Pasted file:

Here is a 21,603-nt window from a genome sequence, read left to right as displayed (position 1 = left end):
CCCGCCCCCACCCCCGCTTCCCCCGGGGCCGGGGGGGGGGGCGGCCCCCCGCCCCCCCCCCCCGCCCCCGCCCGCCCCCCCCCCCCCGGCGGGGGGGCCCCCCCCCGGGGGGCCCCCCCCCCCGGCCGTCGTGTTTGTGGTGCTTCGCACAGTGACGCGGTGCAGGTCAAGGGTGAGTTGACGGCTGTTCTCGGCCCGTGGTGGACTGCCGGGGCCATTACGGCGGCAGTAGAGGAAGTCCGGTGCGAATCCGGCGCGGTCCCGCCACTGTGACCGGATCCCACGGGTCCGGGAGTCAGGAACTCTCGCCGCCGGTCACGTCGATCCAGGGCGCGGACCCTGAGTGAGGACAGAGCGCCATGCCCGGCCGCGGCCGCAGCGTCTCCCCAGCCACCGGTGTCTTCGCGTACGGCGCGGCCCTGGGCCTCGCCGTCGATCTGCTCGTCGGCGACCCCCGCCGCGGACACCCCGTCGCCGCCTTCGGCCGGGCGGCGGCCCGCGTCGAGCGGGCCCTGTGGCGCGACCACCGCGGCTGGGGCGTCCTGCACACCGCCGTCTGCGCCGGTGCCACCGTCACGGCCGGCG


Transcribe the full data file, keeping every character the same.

Here is a 21,603-nt window from a genome sequence, read left to right as displayed (position 1 = left end):
CCCGCCCCCACCCCCGCTTCCCCCGGGGCCGGGGGGGGGGGCGGCCCCCCGCCCCCCCCCCCCGCCCCCGCCCGCCCCCCCCCCCCCGGCGGGGGGGCCCCCCCCCGGGGGGCCCCCCCCCCCGGCCGTCGTGTTTGTGGTGCTTCGCACAGTGACGCGGTGCAGGTCAAGGGTGAGTTGACGGCTGTTCTCGGCCCGTGGTGGACTGCCGGGGCCATTACGGCGGCAGTAGAGGAAGTCCGGTGCGAATCCGGCGCGGTCCCGCCACTGTGACCGGATCCCACGGGTCCGGGAGTCAGGAACTCTCGCCGCCGGTCACGTCGATCCAGGGCGCGGACCCTGAGTGAGGACAGAGCGCCATGCCCGGCCGCGGCCGCAGCGTCTCCCCAGCCACCGGTGTCTTCGCGTACGGCGCGGCCCTGGGCCTCGCCGTCGATCTGCTCGTCGGCGACCCCCGCCGCGGACACCCCGTCGCCGCCTTCGGCCGGGCGGCGGCCCGCGTCGAGCGGGCCCTGTGGCGCGACCACCGCGGCTGGGGCGTCCTGCACACCGCCGTCTGCGCCGGTGCCACCGTCACGGCCGGCG